7. The Opinion of the Social Protection Committee on streamlining strongly endorsed the objective of strengthening the social dimension of the Lisbon Strategy and stressed the need for continued public visibility of the different elements of the work developed to date on social protection policies, including on pensions; the Social Protection Committee has also invited the Commission to indicate how the mutual learning aspect of the open method of coordination can be reinforced in the area of pensions;

      8. Ways of improving and strengthening cooperation on pensions, based on the open method of coordination, were discussed during the Informal meeting of Employment and Social Policy Ministers in Varese on 11 July 2003;


      1. UNDERLINES that the ageing of the population concerns all current Member States and acceding countries and that it is useful to promote a comprehensive and integrated approach to ensure adequate and sustainable pension provision in the future; it is also essential to develop policy responses to encourage present and future generations to remain active as they grow older.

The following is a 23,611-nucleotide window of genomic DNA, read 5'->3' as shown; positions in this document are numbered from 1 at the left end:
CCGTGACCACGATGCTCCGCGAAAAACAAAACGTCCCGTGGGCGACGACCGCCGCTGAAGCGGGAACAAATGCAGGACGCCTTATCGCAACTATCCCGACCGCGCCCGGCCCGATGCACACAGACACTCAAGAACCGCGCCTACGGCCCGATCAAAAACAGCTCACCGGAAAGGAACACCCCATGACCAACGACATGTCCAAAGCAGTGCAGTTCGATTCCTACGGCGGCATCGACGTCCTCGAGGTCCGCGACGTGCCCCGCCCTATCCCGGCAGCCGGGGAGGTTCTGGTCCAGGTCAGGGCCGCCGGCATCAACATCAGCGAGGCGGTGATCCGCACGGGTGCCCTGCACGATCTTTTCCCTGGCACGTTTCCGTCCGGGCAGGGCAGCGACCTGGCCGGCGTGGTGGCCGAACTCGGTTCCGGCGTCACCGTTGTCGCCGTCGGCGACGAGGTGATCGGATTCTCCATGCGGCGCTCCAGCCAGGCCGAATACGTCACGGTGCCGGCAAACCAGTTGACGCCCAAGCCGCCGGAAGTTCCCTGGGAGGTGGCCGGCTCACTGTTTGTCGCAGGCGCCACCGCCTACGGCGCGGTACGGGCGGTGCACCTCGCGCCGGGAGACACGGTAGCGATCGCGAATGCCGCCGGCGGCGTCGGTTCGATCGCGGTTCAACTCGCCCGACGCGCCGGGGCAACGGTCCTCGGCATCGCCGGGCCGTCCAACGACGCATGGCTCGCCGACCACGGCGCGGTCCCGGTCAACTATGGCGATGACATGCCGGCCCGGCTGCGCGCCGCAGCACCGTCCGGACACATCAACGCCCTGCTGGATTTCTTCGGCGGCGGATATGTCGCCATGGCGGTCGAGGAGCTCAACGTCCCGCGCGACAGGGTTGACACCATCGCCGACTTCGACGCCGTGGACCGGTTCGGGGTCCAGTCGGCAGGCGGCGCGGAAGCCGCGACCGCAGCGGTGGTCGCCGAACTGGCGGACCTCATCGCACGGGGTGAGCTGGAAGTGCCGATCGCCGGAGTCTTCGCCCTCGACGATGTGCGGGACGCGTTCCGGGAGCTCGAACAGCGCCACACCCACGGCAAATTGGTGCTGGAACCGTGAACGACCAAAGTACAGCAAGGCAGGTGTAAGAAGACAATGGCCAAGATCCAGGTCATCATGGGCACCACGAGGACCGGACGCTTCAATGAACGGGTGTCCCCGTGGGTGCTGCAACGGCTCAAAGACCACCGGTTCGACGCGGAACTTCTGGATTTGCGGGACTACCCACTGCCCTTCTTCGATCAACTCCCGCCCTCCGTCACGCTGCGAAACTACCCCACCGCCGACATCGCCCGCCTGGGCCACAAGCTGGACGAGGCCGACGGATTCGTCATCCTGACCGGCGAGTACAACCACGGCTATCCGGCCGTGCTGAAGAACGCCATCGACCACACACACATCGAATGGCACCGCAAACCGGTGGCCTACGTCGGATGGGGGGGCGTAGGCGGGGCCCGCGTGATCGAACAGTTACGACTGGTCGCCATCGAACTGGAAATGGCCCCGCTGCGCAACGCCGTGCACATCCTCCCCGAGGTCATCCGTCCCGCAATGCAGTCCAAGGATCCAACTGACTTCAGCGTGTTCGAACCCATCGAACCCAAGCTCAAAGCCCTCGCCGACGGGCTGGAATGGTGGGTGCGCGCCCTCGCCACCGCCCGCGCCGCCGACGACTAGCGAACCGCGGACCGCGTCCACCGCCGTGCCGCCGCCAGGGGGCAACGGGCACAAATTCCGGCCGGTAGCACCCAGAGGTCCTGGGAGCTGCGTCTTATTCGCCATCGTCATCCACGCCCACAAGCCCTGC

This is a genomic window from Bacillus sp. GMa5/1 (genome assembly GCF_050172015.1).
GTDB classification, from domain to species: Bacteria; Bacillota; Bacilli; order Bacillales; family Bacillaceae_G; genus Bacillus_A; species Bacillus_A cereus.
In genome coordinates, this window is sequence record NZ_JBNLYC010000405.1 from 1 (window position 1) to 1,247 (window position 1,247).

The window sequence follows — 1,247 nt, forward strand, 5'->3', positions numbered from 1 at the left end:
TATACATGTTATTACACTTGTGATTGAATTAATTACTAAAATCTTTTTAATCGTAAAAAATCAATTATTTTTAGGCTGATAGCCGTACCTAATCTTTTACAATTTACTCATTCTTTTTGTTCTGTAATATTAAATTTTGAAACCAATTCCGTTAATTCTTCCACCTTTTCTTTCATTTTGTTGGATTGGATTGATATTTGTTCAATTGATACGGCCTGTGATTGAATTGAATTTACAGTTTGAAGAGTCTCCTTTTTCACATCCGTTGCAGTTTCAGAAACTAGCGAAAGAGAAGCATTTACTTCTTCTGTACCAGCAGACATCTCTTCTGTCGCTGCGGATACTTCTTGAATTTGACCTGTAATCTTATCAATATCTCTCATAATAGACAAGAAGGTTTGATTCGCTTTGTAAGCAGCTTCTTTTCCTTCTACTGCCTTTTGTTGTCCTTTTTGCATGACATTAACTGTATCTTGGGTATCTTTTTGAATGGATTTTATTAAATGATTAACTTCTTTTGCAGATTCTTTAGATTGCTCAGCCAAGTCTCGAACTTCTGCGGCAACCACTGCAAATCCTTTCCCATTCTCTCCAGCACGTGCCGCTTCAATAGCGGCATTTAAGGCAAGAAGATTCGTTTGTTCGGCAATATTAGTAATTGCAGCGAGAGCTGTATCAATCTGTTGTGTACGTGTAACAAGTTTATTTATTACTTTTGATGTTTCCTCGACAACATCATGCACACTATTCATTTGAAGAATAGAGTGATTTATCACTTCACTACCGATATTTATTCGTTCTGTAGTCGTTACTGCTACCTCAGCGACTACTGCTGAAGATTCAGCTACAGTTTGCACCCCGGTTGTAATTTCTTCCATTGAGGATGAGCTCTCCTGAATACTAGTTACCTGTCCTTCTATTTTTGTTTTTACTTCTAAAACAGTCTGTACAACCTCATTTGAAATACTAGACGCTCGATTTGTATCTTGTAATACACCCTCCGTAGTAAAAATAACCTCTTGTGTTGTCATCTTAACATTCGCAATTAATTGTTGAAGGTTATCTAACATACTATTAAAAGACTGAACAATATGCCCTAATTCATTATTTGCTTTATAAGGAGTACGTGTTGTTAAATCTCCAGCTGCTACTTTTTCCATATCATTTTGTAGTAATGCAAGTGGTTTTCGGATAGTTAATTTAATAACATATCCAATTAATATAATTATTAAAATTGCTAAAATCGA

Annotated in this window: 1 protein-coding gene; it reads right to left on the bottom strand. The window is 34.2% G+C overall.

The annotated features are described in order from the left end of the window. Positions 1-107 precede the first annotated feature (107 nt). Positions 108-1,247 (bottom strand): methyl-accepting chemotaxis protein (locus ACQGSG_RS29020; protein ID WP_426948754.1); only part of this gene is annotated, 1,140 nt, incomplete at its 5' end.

2. CONFIRMS that the setting up of adequate, sustainable and modern pension systems falls within the competence of national policies, but that this process can be supported by strengthened cooperation at European Union level based on the open method of coordination.

      3. REITERATES the particular importance of the objective of extending working life, in line with the Barcelona target, both as a contribution to the sustainability and adequacy of pension systems and as an integral aspect of the goal of increasing overall and specific employment rates in line with the Lisbon and Stockholm targets.

      4. UNDERLINES the importance for the Council (EPSCO) of taking a more active role in promoting coordination between employment and social policies, as part of the overall effort to achieve adequacy, financial sustainability and modernisation of pensions systems.

      5. UNDERLINES that the Social Protection Committee, where appropriate in cooperation with the Employment Committee and the Economic Policy Committee, should provide substantial support to the Council (EPSCO), in particular by carrying out specific studies focusing on common challenges for pension systems.